However, in a report presented Monday at the 22nd scientific conference of the American Society of Hypertension, doctors said that those patients who were started on lower doses of valsartan -- sold as Diovan -- were unable to catch up with their counterparts in the six-week trial.
"These findings show that high blood pressure can be effectively reduced in a shorter period of time when higher doses or combination therapy is initiated early," said Kenneth Jamerson, professor of internal medicine at University of Michigan in Ann Arbor.
"VELOCITY (Valsartan Effectiveness in Lowering Blood Pressure Comparative Study) found that patients starting therapy on higher doses of Diovan or Diovan with the diuretic hydrochlorothiazide had similar side effect profiles to those starting with lower doses, and achieved a greater blood-pressure reduction than those initiating on lower doses."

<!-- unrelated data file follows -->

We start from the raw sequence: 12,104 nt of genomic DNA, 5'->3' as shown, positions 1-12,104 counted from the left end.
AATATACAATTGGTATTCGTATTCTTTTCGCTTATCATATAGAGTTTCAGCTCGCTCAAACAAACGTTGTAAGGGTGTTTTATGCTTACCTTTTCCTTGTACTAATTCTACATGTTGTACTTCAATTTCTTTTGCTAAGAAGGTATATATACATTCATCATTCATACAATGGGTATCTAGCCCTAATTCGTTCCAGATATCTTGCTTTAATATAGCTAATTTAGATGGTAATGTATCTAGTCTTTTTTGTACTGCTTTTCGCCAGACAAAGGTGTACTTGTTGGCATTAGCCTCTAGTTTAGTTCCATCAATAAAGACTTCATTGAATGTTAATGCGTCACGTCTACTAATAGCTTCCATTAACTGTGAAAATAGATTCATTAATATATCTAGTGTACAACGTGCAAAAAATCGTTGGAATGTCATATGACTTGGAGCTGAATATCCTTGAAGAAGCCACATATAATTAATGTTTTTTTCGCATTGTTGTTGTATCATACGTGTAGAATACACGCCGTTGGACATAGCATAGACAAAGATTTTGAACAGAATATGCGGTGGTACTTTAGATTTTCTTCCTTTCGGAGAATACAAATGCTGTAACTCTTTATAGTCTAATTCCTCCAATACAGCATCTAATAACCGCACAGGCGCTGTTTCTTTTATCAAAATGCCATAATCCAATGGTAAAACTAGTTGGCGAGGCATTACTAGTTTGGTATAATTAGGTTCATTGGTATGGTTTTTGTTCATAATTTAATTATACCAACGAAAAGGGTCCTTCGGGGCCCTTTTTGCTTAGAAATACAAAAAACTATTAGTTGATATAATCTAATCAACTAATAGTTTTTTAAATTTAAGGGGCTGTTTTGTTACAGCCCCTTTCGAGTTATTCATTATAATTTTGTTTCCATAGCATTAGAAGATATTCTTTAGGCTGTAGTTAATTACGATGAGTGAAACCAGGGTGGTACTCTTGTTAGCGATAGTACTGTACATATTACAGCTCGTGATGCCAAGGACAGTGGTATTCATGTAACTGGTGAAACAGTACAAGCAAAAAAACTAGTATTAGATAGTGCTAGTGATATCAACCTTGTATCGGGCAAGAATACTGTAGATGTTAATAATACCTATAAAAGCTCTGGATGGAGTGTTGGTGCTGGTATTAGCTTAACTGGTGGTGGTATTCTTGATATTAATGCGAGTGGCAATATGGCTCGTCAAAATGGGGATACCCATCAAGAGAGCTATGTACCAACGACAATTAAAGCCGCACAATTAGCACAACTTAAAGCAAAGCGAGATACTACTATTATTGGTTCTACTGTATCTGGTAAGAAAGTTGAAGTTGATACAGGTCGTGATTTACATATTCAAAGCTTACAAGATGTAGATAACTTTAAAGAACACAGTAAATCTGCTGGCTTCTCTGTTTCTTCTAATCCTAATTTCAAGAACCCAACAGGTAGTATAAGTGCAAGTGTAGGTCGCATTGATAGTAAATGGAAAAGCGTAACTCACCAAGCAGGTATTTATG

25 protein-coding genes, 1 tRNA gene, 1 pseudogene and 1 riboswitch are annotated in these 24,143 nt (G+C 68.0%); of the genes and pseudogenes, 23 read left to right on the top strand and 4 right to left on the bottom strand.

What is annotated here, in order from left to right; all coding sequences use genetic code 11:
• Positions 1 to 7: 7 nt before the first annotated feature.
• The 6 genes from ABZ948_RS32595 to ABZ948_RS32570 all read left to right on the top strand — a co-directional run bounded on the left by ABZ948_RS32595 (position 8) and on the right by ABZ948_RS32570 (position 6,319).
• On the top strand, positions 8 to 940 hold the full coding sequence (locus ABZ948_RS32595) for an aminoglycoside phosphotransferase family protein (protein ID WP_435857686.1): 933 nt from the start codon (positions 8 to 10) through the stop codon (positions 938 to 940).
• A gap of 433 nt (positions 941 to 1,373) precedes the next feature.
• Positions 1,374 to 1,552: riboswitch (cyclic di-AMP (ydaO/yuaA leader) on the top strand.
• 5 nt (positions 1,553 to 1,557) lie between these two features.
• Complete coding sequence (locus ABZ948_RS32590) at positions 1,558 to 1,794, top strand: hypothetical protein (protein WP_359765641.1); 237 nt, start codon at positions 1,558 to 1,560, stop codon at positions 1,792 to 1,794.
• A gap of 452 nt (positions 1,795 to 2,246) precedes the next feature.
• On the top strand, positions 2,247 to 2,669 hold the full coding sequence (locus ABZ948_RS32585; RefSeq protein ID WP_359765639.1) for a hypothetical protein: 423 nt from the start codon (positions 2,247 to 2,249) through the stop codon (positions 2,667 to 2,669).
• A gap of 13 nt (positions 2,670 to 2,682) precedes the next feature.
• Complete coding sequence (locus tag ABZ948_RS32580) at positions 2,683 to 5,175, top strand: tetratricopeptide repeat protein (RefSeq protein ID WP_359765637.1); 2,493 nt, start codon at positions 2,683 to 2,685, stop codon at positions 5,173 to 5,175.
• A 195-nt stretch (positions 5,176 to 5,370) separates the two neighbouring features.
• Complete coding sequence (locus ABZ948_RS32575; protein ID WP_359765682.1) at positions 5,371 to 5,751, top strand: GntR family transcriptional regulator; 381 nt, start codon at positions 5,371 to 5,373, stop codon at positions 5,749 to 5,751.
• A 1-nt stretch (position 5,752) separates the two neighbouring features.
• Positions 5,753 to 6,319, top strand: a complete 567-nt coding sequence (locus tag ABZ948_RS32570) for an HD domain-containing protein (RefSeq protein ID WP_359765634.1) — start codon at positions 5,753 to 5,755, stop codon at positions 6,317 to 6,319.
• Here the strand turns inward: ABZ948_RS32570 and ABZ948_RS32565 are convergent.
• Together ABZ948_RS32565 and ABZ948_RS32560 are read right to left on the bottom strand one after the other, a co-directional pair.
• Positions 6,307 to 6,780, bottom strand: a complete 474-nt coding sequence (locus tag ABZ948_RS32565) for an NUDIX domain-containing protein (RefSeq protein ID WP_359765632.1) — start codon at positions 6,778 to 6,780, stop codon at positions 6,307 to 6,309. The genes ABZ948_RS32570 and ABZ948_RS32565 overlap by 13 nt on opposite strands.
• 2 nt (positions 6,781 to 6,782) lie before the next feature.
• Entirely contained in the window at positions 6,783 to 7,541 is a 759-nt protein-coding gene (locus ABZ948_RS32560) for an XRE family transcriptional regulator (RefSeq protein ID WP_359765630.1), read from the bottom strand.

The 6-week, multi-center, randomized, double-blind, treatment regimen study included 648 adults with high blood pressure. Participants in the three groups were initiated on valsartan 80-mg, valsartan 160-mg or valsartan 160- mg, plus 12.5 mg of the diuretic for the first two weeks and were then titrated according to the study design.
All non-responders, whose blood pressure remained above the goal of 140/90 mmHg, were titrated at weeks two and four with higher doses of the drug.
The study was funded by Novartis.
Video of Victoria’s Secret models trying to 'twerk' hits Instagram
Couple calls 9-1-1 over missing hash browns; assault McDonanld's employees